When Paul Le Guen left Lyon after winning 3 consecutive league titles, he was widely regarded as arguably the best young manager in the world. When he ended year long sabbatical to join Rangers, a few eyebrows were raised â€“ especially given the sorry state of the Rangers team he was taking charge of. They had just finished 3rd in the SPL â€“ their worst finish for 20 years, and had broken a club record by going 10 games without a win during the 2005/06 season. In addition, the club was still trying to recover financially from the wasteful management of Dick Advocaat from 1998-2001.
However, it is likely that the Frenchman saw the SPL as a shop window to the big Premiership clubs, as well as a chance to increase his reputation further by taking charge on the European stage. He may have also been looking to give his ego a boost by winning a few â€˜easyâ€™ trophies. But since joining in July 2006, his international reputation has plummeted, as Le Guen is in charge of what has been widely regarded as the worst Rangers team of the modern era.
The Frenchman made 2 major errors of judgement when he joined the Ibrox club. Firstly, he vastly underestimated the quality of the SPL and made signings which reflected this. Austria Vienna are hardly mentioned in the same breath as Barcelona, yet Le Guen signed THREE players from the Austrian champions. Libor Sionko, a back-up member of the Czech World Cup squad joined on a free and has performed reasonably but has hardly set the World alight in the SPL. Bosnian defender Sasa Papac joined for Â£450k but has struggled to get a regular first team slot. However, the most embarrassing of these signings was Slovakian forward Filip Sebo who Le Guen pursued for months before spending Â£1.8 million in August. Sebo has become a laughing stock in the media and a symbol of Rangersâ€™ mediocrity â€“ having managed only 2 goals in 17 appearances. The loan signings of Lee Martin and Philip Bardsley from Man Utd reserves were similarly unsuccessful â€“ the former was ineffective and injury prone, the latter fell out with the French boss following a training ground incident. These transfer blunders didnâ€™t endear the Frenchman to the Rangers supporters, and nor will they have impressed any prospective employers south of the border
The second mistake Le Guen made was failing to understand the British footballing culture. The game here is more about hard graft, rather than individual flair, yet the Frenchman decided upon a 4-2-3-1 formation which lends itself to more intelligent players rarely seen on these isles. His team has therefore been unable to cope with the physical approach favoured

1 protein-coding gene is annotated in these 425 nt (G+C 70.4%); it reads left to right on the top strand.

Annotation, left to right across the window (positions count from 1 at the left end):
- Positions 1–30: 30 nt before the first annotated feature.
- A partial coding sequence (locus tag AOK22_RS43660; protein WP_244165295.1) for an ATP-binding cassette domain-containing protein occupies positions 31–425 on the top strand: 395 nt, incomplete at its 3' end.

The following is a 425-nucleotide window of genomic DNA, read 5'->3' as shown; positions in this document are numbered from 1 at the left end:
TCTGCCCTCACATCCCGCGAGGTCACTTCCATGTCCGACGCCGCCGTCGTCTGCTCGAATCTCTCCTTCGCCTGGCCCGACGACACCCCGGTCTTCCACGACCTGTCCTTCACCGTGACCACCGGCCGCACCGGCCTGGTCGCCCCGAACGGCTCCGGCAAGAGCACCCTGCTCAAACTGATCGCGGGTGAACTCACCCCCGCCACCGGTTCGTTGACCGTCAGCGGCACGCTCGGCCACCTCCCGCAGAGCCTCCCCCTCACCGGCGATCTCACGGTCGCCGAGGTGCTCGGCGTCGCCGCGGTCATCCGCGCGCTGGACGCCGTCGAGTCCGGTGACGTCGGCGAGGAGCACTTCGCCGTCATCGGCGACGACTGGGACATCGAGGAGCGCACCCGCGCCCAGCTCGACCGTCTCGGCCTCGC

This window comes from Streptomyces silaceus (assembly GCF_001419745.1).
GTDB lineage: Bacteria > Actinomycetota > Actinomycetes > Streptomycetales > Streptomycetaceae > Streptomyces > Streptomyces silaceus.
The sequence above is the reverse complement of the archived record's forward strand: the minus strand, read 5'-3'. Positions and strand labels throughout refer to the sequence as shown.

by the teams towards the bottom of the SPL and Rangers have dropped a huge number of points to the bottom 5 clubs â€“ especially at home, and suffered an embarrassing 2-0 defeat to St Johnstone in the CIS Cup. The clubâ€™s European form has been good, reaching the last-32 of the UEFA Cup which reinforces the idea that their style of play is the problem at home. Indeed, over the months, the formation changed to 4-3-3 then to a more conventional 4-4-2. His failure to appreciate the direct British style is certainly going to scare off any Premiership chairmen who had been interested in Le Guen as a future manager of their club.
He has also angered fans with his treatment of players since his arrival. Kris Boyd, the most natural goalscorer the club has had since Ally McCoist, has been left on the bench on many occasions because Le Guen doesnâ€™t feel he works hard enough. Hard work or not, Boyd has scored almost a goal a game since joining from Kilmarnock, and finished as the clubâ€™s (and the leagueâ€™s) top scorer last season despite only joining in January. He is also still top goalscorer this season with 13 in all competitions. Unsurprisingly, Rangers have struggled for goals when Boyd hasnâ€™t been on the field, yet Le Guen has remained stubborn with the striker, leading some to believe he will move to the Premiership in the transfer window.
And following their recent struggles, you would think the manager would be trying his hardest to keep fans on his side â€“ but instead he has stripped fansâ€™ favourite Barry Ferguson of his captaincy, bafflingly giving the armband to squad player Gavin Rae. Scotland captain Ferguson is unlikely to play again for his beloved Rangers, and while his playing ability can be questioned by many non-Rangers fans, his commitment to the club cannot. It was chairman David Murray who commissioned the re-signing of Ferguson from Blackburn in 2005 – so Le Guen may also be angering the man who he definitely needs on his side.
Many people had believed that Le Guen was being groomed to take over from Arsene Wenger at Arsenal, but in just 6 months he is likely to have guaranteed that he will not manage another club from these isles. Le Guen should leave Rangers now to save his reputation in Europe, because it is possible he could still regain the success of his Lyon days in a more tactical league such as Serie A or La Liga and then maybe try the Premiership again when he’s learnt a harsh lesson or two.